Lou Thesz was the one professional wrestler who gave the National Wrestling Alliance
credibility during its growing years, adding to the organization's credibility, and strengthening
its resolve to survive difficult situations. Particularly with so many other regional "world"
champions in the late 1940s and early '50s, the ability of Thesz as a legitimate wrestler
allowed him to confront adversaries through a worked, or "scripted," exhibition or a real shoot
match (a real contest). His reputation as a skilled grappler eliminated the potential
challenges of rouge champions, and gave the NWA a major boost.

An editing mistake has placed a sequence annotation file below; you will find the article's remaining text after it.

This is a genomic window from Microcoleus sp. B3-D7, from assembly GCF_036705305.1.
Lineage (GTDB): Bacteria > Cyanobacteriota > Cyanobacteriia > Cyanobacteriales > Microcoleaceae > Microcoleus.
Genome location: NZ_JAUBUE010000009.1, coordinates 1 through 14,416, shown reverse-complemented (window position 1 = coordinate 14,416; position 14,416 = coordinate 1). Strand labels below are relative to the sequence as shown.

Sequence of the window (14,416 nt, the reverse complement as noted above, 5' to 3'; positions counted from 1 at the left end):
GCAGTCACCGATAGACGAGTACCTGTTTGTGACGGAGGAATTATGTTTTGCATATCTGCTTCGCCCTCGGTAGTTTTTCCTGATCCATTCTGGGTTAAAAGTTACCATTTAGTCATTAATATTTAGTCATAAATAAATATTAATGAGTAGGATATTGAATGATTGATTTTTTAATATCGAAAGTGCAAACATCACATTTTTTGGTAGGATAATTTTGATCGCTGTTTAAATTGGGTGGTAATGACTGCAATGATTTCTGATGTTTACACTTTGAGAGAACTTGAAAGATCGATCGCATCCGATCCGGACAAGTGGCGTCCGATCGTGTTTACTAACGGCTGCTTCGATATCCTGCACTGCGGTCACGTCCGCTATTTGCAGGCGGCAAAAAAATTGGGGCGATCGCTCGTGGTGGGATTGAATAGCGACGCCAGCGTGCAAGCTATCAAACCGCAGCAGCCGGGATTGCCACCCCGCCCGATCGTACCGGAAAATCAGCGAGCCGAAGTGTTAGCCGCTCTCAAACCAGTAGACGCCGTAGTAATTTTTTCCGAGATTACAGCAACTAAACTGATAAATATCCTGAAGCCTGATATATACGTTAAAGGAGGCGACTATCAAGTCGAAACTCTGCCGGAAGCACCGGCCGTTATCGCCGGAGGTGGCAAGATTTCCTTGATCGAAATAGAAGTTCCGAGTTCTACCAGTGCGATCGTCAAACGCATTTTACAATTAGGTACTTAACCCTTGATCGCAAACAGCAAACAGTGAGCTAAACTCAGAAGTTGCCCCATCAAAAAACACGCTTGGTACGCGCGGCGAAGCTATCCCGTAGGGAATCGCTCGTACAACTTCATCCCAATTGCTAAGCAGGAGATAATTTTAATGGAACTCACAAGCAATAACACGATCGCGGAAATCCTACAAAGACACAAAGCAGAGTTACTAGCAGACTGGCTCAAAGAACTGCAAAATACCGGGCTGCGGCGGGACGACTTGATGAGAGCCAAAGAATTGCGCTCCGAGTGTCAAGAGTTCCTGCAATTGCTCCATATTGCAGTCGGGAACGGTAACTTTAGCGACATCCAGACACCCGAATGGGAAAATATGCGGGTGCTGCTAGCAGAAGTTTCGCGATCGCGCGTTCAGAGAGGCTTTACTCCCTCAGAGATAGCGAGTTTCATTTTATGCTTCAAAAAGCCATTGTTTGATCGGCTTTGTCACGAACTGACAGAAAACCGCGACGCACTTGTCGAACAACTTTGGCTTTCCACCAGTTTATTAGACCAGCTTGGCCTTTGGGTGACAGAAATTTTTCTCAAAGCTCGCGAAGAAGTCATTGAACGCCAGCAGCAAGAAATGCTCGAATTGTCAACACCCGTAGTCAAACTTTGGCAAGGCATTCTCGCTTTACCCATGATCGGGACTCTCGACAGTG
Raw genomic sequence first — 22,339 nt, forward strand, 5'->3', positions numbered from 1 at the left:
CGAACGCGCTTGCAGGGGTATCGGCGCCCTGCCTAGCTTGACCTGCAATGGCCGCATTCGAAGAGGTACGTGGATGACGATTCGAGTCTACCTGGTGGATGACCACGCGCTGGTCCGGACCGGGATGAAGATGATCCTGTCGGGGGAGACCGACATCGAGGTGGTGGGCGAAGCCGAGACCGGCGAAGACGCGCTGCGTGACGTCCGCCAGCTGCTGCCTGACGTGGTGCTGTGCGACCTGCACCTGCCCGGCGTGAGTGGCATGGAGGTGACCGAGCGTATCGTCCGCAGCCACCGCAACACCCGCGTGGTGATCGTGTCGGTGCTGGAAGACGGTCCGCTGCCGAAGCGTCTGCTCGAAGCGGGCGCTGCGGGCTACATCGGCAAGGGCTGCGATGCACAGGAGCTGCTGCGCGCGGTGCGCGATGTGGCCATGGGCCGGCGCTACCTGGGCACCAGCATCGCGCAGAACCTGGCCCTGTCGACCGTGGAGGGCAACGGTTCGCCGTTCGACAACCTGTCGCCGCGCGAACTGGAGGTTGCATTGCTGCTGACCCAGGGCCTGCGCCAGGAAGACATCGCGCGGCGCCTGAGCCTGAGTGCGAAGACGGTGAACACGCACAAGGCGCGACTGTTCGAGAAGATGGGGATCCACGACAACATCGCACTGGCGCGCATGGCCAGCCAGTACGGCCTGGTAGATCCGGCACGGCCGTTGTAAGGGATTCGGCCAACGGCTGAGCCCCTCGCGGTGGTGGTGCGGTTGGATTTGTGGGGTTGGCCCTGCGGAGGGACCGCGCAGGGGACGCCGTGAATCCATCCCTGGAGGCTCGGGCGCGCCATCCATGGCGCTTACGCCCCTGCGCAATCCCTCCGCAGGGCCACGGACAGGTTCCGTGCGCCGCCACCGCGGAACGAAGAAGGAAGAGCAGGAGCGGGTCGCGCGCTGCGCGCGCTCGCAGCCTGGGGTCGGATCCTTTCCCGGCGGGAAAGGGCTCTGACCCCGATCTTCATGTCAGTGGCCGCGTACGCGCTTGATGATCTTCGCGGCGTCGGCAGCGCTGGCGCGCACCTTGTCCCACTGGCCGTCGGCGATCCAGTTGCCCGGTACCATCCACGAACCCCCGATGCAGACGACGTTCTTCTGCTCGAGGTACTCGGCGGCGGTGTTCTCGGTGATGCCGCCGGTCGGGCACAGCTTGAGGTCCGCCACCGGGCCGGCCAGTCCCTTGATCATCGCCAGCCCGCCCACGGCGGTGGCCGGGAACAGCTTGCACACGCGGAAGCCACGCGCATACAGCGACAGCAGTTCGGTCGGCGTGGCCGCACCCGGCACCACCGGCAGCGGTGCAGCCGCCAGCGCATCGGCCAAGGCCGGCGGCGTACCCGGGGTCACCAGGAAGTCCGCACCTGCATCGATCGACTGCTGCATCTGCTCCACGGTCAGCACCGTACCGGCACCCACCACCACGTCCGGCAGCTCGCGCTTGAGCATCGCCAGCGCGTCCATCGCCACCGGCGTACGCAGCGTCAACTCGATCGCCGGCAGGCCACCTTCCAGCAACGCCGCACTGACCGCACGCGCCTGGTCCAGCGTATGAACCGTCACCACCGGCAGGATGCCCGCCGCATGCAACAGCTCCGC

But more importantly, Lou Thesz was a legendary professional wrestler, perhaps the greatest
single figure in the sport's history.
Through years of success and achievements, Thesz proved to be the backbone of
professional wrestling between 1937 and the 2002. He was a perinnial champion and
emissary for the sport he loved. He held versions of the World Championship at 21 years of
age and at 62. He was a talented shooter and hooker, traveled over 16-million miles across
the world and participated in upwards of 8-10,000 matches.
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